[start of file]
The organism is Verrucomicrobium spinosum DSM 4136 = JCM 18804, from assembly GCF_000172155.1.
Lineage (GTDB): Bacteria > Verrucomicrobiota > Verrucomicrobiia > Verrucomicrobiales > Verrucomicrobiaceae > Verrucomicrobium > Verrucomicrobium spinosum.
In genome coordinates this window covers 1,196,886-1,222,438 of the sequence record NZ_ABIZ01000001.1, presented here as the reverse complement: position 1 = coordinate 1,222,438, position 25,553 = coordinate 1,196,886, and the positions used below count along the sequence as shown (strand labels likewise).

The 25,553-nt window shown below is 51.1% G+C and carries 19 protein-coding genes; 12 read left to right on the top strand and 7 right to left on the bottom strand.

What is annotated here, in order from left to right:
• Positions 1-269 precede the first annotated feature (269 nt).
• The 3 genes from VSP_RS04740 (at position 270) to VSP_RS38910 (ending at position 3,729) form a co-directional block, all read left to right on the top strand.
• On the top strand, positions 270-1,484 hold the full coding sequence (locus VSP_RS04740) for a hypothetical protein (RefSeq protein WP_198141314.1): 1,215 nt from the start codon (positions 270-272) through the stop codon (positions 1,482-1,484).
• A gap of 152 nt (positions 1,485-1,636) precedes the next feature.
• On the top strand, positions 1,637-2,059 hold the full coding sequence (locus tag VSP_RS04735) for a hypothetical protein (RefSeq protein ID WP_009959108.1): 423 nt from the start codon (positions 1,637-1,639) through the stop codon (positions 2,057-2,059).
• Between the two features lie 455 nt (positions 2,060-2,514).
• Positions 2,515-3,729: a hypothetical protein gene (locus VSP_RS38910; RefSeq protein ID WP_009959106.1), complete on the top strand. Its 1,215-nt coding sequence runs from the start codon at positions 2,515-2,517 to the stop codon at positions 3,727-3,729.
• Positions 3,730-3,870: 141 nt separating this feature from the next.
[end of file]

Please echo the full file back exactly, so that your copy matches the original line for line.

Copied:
The organism is Verrucomicrobium spinosum DSM 4136 = JCM 18804, from assembly GCF_000172155.1.
Lineage (GTDB): Bacteria > Verrucomicrobiota > Verrucomicrobiia > Verrucomicrobiales > Verrucomicrobiaceae > Verrucomicrobium > Verrucomicrobium spinosum.
In genome coordinates this window covers 1,196,886-1,222,438 of the sequence record NZ_ABIZ01000001.1, presented here as the reverse complement: position 1 = coordinate 1,222,438, position 25,553 = coordinate 1,196,886, and the positions used below count along the sequence as shown (strand labels likewise).

The 25,553-nt window shown below is 51.1% G+C and carries 19 protein-coding genes; 12 read left to right on the top strand and 7 right to left on the bottom strand.

What is annotated here, in order from left to right:
• Positions 1-269 precede the first annotated feature (269 nt).
• The 3 genes from VSP_RS04740 (at position 270) to VSP_RS38910 (ending at position 3,729) form a co-directional block, all read left to right on the top strand.
• On the top strand, positions 270-1,484 hold the full coding sequence (locus VSP_RS04740) for a hypothetical protein (RefSeq protein WP_198141314.1): 1,215 nt from the start codon (positions 270-272) through the stop codon (positions 1,482-1,484).
• A gap of 152 nt (positions 1,485-1,636) precedes the next feature.
• On the top strand, positions 1,637-2,059 hold the full coding sequence (locus tag VSP_RS04735) for a hypothetical protein (RefSeq protein ID WP_009959108.1): 423 nt from the start codon (positions 1,637-1,639) through the stop codon (positions 2,057-2,059).
• Between the two features lie 455 nt (positions 2,060-2,514).
• Positions 2,515-3,729: a hypothetical protein gene (locus VSP_RS38910; RefSeq protein ID WP_009959106.1), complete on the top strand. Its 1,215-nt coding sequence runs from the start codon at positions 2,515-2,517 to the stop codon at positions 3,727-3,729.
• Positions 3,730-3,870: 141 nt separating this feature from the next.